Some individuals who would be considered, by objective risk assessment, to be at risk for HIV perceive their own risk to be low. This can create another potential barrier to PrEP uptake, albeit with some conflicting evidence. One study has shown that some HIV-negative individuals at risk of infection (including MSM and PWID) perceive themselves to be at risk, are aware of PrEP, and show greater interest in using it than those without these risk factors [19]. However, many other studies have reported several demographic populations at high risk of HIV perceiving themselves to be at low risk, as summarized in Table 4. This is illustrated by data from a study of 5606 Philadelphia residents undergoing rapid HIV testing, where the investigators categorized 71.6% of men and 60.0% of women as moderate/high risk; in contrast, only 56.8% of men and 8.3% of women perceived themselves to be high/moderate risk [34]. Populations reported to have low perceived risk include some MSM, despite their disproportionate HIV risk [8], and women at increased risk of HIV acquisition including Black women, women experiencing gender-based violence, and women involved in the criminal justice system [8, 35,36,37]. One study also highlighted “lack of concern about HIV” as a barrier to PrEP uptake in adolescent and young adult transgender men and women [38].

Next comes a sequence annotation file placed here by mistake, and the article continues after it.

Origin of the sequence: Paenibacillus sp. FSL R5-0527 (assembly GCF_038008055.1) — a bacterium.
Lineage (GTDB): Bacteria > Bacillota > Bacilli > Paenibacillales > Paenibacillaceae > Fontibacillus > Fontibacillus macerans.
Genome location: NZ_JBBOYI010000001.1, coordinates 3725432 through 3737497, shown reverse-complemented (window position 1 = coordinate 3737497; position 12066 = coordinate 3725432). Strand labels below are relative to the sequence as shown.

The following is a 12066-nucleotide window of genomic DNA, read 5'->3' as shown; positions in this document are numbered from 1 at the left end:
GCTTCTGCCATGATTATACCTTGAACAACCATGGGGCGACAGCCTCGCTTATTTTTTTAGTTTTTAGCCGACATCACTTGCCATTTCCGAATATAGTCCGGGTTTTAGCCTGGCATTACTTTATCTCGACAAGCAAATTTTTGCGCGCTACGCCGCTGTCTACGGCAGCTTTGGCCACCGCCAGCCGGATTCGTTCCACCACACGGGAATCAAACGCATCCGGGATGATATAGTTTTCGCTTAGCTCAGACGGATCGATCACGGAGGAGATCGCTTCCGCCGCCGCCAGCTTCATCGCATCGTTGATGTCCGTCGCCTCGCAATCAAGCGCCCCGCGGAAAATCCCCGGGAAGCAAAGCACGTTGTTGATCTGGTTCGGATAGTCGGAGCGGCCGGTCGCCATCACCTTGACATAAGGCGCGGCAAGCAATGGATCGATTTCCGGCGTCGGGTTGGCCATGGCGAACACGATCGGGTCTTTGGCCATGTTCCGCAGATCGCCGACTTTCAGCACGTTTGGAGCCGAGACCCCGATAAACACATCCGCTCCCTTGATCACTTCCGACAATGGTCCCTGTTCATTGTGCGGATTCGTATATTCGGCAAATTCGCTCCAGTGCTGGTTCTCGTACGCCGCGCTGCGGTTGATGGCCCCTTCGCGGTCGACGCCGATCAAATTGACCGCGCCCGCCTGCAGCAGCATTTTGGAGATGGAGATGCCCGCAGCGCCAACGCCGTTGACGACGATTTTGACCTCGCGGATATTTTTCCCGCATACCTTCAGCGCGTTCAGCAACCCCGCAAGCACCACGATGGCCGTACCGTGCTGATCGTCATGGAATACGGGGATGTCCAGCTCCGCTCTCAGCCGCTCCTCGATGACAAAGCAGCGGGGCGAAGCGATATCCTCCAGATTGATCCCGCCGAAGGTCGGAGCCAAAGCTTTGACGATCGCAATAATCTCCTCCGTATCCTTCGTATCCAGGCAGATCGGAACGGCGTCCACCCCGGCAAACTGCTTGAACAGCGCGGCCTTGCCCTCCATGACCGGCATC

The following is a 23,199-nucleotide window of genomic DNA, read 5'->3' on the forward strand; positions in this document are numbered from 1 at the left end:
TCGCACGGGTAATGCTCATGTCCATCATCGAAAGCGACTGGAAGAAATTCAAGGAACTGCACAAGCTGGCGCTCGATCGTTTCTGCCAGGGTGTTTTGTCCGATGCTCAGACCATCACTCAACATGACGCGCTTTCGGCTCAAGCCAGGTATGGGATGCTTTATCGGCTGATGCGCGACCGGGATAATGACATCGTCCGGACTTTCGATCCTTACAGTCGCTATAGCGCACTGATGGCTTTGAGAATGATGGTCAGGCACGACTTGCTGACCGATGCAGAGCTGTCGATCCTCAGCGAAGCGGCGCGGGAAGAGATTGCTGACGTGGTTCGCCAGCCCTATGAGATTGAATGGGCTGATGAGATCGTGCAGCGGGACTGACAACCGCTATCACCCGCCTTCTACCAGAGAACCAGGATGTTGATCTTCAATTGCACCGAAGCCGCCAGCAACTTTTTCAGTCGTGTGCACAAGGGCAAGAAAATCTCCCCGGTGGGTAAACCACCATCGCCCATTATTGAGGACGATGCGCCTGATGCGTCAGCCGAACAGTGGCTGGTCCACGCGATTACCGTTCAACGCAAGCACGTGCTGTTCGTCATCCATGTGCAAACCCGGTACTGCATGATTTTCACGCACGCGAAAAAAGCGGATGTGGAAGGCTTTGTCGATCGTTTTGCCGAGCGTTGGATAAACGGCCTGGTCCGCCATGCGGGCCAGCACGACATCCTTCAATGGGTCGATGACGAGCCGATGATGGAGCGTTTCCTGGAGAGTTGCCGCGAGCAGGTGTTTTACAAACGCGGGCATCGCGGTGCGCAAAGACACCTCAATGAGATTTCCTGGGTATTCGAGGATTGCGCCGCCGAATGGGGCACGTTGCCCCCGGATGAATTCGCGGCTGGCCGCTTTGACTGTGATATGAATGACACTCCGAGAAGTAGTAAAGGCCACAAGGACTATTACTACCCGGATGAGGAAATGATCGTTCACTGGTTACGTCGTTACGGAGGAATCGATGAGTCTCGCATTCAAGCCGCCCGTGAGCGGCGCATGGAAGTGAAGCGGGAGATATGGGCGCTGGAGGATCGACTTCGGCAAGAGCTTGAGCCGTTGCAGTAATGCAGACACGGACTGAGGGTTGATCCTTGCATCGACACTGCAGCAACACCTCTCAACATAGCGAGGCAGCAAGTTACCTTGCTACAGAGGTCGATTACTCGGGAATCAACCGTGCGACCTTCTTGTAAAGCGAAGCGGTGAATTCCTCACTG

Table 4 Summary of recent data indicating that perception of HIV risk is a barrier to PrEP uptake among individuals at risk of HIV

Another related individual-level barrier to PrEP access is low prioritization, which may be multifactorial. Prioritization may be a consequence of low HIV risk perception [39], substance use [40], or other behavioral health concerns [41]. In the USA, HIV prevalence is higher among people with serious behavioral health challenges (e.g., recurrent major depressive disorder, bipolar disorder, psychotic disorder, or comorbid mood disorder) compared with the general population [41,42,43]. Social factors related to poverty that limit women’s access to antiretroviral therapy [44] may also impact PrEP prioritization: a 2017 review noted that “unemployment, unstable housing, and food insecurity may render accessing PrEP and taking PrEP as unimportant if women are unable to fulfill their basic needs for food and shelter” [45]. Another setting in which accessing PrEP may be deprioritized is for MSM who are released from incarceration: one study participant stated, “When you go home you have so much to do… you have to go back to welfare to get food stamps… so much different stuff… you’re not really going to be thinking about ‘I’ve got to go to the doctor’s [office] right away to get my PrEP’” [46]. Competing priorities have also been identified as major barriers to healthcare in general among homeless adults, for whom meeting basic needs for food, shelter, and safety outweigh healthcare needs [47].